Fort Worth Business Press Looks at Medical Interpretation Services in North Texas
The Fort Worth Business Press on Monday examined language interpretation services at North Texas hospitals. According to the Business Press, at some North Texas hospitals, "[s]pecialized staff and a phone service for interpreting have made the hospital experience easier for those who" are not fluent in English. The JPS Health Network -- which sees a number of patients who speak Spanish, Vietnamese, Arabic, Burmese, Cambodian, French, Mandarin, Tagalog and Farsi -- has about 6,000 monthly encounters with non-English-speaking patients who are served by the network's own 23 medical interpreters. Another 300 encounters are handled by local contractors who provide interpretation services.
Under JPS' 2009 budget, the language services staff will increase to about 34 people, double the staff size in 2006, John Hayes, director of guest services, said. The hospital will spend $1.2 million in fiscal year 2009 on salaries for interpreters, up from $515,015 in 2007. Hayes said the need for more medical interpreters will increase as the demand grows.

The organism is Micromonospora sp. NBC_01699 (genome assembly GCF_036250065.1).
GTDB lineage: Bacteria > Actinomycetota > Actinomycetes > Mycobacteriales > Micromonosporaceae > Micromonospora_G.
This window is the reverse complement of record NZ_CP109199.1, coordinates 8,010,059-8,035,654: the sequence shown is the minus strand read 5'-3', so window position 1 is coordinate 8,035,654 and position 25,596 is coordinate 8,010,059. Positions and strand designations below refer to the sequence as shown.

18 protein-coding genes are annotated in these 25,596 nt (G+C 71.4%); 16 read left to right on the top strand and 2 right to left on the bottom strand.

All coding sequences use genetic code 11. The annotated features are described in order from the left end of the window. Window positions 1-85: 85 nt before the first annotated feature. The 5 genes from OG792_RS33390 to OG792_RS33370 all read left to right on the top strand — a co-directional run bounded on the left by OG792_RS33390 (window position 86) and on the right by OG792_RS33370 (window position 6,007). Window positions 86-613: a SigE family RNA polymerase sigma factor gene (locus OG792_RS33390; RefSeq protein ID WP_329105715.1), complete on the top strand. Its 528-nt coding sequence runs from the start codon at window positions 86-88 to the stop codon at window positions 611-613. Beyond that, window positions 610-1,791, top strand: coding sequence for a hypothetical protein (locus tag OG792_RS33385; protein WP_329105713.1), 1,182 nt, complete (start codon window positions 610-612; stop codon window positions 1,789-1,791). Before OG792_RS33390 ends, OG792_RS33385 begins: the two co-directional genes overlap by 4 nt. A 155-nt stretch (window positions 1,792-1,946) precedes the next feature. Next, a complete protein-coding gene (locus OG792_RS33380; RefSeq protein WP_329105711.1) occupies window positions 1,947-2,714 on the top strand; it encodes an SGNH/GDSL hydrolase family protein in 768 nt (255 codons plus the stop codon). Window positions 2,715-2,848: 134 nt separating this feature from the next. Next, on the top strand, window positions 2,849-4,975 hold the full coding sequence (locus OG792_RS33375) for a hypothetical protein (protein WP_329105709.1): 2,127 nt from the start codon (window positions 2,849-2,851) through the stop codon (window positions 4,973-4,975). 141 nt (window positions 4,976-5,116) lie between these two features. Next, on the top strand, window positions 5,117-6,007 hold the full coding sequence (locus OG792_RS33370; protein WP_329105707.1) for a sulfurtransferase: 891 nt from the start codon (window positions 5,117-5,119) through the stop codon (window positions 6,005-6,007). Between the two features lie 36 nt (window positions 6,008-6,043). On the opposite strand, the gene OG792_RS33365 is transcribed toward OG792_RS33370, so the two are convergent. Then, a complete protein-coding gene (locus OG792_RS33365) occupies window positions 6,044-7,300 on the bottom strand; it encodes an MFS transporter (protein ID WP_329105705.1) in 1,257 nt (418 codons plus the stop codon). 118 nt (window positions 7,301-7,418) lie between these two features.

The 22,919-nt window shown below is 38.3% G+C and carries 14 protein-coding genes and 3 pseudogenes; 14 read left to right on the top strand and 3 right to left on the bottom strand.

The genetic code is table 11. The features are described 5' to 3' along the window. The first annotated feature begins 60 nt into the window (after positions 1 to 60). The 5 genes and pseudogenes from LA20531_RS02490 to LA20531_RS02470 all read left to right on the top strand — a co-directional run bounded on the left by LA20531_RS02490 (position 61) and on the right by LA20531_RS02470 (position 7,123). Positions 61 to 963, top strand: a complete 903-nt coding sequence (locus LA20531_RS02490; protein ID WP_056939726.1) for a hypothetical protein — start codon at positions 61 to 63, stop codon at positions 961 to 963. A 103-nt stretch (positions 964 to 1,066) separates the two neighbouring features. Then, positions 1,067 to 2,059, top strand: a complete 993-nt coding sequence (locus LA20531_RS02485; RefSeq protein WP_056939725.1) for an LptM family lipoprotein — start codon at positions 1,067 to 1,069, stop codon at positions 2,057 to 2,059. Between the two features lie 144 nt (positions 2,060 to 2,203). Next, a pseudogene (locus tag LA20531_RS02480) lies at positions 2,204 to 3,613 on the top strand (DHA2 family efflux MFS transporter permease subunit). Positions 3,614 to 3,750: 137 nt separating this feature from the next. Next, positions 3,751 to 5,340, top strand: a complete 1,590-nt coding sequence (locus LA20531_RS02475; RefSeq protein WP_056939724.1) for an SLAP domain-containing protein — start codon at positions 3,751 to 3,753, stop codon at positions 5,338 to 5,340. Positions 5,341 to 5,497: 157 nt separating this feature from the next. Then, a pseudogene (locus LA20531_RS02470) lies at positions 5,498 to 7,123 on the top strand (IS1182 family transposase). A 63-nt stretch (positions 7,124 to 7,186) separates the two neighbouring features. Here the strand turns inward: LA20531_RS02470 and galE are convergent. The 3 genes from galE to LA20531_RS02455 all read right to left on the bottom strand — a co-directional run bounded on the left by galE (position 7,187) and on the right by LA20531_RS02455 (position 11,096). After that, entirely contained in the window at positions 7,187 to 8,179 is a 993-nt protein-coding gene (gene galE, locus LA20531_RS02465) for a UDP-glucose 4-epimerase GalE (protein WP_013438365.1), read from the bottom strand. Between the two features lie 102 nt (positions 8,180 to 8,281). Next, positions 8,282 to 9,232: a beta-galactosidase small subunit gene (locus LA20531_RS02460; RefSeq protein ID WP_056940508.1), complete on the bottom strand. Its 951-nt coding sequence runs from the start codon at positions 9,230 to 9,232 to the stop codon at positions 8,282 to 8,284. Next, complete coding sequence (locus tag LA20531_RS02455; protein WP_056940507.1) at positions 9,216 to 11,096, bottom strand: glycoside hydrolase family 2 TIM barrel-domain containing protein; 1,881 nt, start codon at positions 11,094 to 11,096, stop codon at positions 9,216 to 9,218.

JPS staff also relies on Language Line, a telephone-based interpretation service that offers interpretation for more than 170 languages. Hospital staff uses the service about 1,500 times a month, according to Hayes. All interpretation services, including Language Line, must ensure that the patient has a full understanding of their medical condition and receives home care instructions, prescription drug regimens and follow-up care information in their native language, Lisa Rey-Dodge, a nurse and patient advocate at Baylor All Saints Medical Center, said. The medical center also uses Language Line (Bassett, Fort Worth Business Press, 11/3).